Earning foreign degrees, knowledge and skills is an excellent idea. Losing thousands of youths to other countries every year, however, is not a good sign, because these people are at the height of their productivity and are important for a developing nation like ours. The concerned departments must pay attention to this pressing issue.  

(Published in an English Daily The Kathmandu Post Thursday, July 14, 2017 

[The pictures on this blog are posted here with permission from their owners or have been gathered from various sources on the Internet. If you are the copyright-holder to any of the photographs herein do not hesitate to contact me. They will be swiftly removed if desired so.]




Wednesday, 19 July 2017

Push Your Limits

"You can't put a limit on anything. The more you dream the farther you get," according to the famous American swimmer and the most decorated Olympian of all time, Michael Phelp. When I met Nitesh Shah, I saw him as Phelps’s quote personified. I recently went to Janakpur with the programme "Youth Empowerment through Career Counselling and Motivation" for school students. This programme was organised by JKK Foundation and supported by Nepal National Commission for UNESCO (NNCU). At this time, I happened to come across Nitesh when he was presented to school children as a live example of a motivator.
In fact, he was a true inspiration for young secondary level students as he had an encouraging story to share with them. When Nitesh was still a child of eight years old he survived a deadly electrocution accident which cost him one of his hands, whilst the other was partially damaged. This, however, could not stop him from dreaming big in life.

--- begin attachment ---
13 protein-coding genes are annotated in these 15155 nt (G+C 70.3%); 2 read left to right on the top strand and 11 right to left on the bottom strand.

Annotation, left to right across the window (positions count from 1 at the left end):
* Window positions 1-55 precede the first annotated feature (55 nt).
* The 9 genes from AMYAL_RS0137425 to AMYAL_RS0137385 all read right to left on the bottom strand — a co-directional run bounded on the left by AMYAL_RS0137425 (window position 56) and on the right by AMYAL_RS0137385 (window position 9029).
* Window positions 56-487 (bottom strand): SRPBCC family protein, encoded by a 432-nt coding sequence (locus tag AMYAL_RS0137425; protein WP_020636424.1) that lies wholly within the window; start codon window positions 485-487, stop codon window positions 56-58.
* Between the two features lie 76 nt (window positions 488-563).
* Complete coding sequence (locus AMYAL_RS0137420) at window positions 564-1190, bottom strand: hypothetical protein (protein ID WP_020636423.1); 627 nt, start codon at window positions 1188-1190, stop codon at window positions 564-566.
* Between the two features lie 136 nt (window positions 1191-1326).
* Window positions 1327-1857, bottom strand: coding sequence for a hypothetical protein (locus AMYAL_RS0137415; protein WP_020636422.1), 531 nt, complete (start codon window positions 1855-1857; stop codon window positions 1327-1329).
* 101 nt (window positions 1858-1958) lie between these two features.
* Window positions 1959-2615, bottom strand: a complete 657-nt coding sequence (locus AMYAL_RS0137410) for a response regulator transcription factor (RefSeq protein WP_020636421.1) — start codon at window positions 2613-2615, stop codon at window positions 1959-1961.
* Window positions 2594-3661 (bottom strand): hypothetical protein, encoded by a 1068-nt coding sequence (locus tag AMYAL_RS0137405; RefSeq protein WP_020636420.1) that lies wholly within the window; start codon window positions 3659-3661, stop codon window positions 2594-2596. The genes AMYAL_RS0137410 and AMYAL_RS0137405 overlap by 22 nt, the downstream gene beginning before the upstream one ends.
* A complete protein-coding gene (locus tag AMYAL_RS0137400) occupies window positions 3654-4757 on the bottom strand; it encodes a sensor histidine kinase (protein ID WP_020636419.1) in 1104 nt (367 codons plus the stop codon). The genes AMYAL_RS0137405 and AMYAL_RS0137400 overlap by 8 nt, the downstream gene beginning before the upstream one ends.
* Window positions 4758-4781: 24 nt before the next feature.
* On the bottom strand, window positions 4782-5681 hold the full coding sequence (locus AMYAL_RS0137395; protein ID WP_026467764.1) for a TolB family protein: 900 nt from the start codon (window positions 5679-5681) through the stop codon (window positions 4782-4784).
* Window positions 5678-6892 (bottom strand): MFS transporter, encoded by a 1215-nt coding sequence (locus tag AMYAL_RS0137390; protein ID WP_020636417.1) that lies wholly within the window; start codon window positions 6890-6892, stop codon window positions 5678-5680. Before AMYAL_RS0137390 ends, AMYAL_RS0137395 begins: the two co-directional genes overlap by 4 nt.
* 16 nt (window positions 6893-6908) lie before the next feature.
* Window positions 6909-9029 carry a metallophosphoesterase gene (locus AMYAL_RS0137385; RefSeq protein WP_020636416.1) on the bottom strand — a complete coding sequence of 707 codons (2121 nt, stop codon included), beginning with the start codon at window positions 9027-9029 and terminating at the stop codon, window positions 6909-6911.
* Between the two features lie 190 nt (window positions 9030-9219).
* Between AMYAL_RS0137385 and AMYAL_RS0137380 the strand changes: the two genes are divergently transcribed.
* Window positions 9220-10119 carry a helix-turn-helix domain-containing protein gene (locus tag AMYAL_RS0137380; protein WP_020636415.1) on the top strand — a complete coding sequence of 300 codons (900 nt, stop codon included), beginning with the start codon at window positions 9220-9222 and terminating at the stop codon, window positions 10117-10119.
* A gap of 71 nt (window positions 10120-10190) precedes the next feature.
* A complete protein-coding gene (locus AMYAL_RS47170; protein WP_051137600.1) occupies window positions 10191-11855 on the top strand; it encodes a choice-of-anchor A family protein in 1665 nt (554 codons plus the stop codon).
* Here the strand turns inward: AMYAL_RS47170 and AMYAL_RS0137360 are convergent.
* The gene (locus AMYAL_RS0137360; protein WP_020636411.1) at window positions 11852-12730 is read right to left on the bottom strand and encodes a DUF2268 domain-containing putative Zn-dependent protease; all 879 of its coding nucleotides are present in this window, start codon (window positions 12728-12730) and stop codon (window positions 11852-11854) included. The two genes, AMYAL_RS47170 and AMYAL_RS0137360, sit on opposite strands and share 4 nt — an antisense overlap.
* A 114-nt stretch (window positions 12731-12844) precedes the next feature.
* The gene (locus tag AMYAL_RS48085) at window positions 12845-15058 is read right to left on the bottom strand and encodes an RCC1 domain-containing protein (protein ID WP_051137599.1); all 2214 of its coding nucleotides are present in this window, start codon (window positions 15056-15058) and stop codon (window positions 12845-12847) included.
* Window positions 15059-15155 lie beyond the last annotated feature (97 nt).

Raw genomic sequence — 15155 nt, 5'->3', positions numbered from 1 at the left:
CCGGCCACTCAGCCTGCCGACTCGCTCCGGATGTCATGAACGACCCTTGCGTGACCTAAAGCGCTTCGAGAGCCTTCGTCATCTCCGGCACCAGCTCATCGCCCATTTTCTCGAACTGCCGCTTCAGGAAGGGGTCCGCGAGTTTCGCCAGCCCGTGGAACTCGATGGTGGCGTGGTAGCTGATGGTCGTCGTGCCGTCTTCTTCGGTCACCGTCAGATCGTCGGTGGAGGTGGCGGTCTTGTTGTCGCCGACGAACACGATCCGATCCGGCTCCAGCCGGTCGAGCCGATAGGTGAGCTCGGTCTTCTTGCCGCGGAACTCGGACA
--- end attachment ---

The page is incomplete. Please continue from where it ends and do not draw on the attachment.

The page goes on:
I asked him what exactly he felt when he first realised that he had lost his hands; his response was quite surprising. With a broad smile he said instead of being sad he was happy because he thought now he did not have to go to school and study. With time, his views changed. He did not like to sit idle at home and feel sorry for himself.
As soon as he recovered from that life changing accident, the first thing he did was practise writing. He tried different ways using the partially functioning hand, joining that hand with the stump of another, using his toes or sometimes his mouth as well. With untiring practice eventually he explored that the second way perfectly suited him.
Nitesh remembers vividly at the time of crisis he found his father a strong supporter who never let his son feel handicapped. He always encouraged him to move in life as normally as any normal child would. Nitesh was a high achiever academically and he maintained an excellent record right up until he completed his MBA.
This MBA graduate does not feel as though he is different from other people, nor is he disappointed over his hands. However, the most frustrating moment for him is when he cannot do something independently, e.g., he still cannot button his shirt by himself.
As human beings we all have limitations, visible or invisible; and if we focus on them while ignoring our potential, we cannot succeed in life. I found Nitesh as a live example who pushes his boundaries to chase his dreams. If he thought by losing his hands he had lost all his hopes and life goals, he would never be what he is today. On the flip side, there are numerous people in our society who regret not having something which others have; this limited approach means that quite often, they cannot realise their dreams.
So, focus on your strengths and keep trying to hone them and nothing can hold you back to achieve what you desire to achieve. This is the lesson that Nitesh has taught the youngsters.
(Published in an English Daily The Rising Nepal on Friday, July 14, 2017 

[The pictures on this blog are posted here with permission from their owners or have been gathered from various sources on the Internet. If you are the copyright-holder to any of the photographs herein do not hesitate to contact me. They will be swiftly removed if desired so.]